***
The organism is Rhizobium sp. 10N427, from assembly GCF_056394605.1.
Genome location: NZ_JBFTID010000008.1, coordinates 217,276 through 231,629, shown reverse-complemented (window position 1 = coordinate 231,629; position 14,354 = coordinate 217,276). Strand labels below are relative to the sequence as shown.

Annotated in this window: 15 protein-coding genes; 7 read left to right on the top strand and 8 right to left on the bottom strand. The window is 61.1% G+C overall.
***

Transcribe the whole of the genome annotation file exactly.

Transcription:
The organism is Rhizobium sp. 10N427, from assembly GCF_056394605.1.
Genome location: NZ_JBFTID010000008.1, coordinates 217,276 through 231,629, shown reverse-complemented (window position 1 = coordinate 231,629; position 14,354 = coordinate 217,276). Strand labels below are relative to the sequence as shown.

Annotated in this window: 15 protein-coding genes; 7 read left to right on the top strand and 8 right to left on the bottom strand. The window is 61.1% G+C overall.